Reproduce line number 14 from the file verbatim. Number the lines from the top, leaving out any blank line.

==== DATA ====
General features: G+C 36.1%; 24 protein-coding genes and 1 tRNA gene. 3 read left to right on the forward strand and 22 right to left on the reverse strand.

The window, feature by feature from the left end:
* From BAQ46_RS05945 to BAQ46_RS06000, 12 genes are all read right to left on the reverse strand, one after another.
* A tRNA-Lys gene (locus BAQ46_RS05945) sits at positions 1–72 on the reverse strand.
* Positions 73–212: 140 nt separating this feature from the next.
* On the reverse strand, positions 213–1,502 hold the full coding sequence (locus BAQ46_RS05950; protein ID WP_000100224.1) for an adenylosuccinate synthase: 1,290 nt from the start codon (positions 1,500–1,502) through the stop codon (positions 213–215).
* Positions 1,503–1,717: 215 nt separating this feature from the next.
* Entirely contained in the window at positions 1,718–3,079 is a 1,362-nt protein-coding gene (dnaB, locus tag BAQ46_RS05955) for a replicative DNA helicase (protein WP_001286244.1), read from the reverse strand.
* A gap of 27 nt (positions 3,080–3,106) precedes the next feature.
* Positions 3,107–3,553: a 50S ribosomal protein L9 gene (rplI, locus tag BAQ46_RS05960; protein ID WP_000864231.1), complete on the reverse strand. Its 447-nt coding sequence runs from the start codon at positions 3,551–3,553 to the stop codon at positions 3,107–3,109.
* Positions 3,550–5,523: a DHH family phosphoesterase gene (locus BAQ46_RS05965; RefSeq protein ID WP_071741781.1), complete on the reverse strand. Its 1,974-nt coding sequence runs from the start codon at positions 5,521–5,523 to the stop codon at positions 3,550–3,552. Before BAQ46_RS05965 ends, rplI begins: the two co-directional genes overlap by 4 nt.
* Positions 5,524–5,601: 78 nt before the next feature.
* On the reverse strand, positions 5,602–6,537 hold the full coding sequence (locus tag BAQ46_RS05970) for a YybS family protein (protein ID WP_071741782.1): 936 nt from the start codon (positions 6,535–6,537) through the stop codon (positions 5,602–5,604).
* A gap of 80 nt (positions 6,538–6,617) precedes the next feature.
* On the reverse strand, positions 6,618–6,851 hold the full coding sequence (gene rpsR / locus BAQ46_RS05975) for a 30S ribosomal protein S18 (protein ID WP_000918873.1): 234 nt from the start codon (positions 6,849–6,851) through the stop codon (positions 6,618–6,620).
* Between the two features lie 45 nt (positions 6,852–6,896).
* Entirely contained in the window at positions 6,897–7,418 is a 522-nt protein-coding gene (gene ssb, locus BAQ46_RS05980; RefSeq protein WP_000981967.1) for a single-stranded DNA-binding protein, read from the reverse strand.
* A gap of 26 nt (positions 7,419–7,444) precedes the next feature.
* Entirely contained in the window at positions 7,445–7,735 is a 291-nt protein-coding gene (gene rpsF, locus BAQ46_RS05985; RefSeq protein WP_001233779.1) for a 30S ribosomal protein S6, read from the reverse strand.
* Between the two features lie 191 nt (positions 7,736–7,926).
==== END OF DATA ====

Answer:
* A gap of 80 nt (positions 6,538–6,617) precedes the next feature.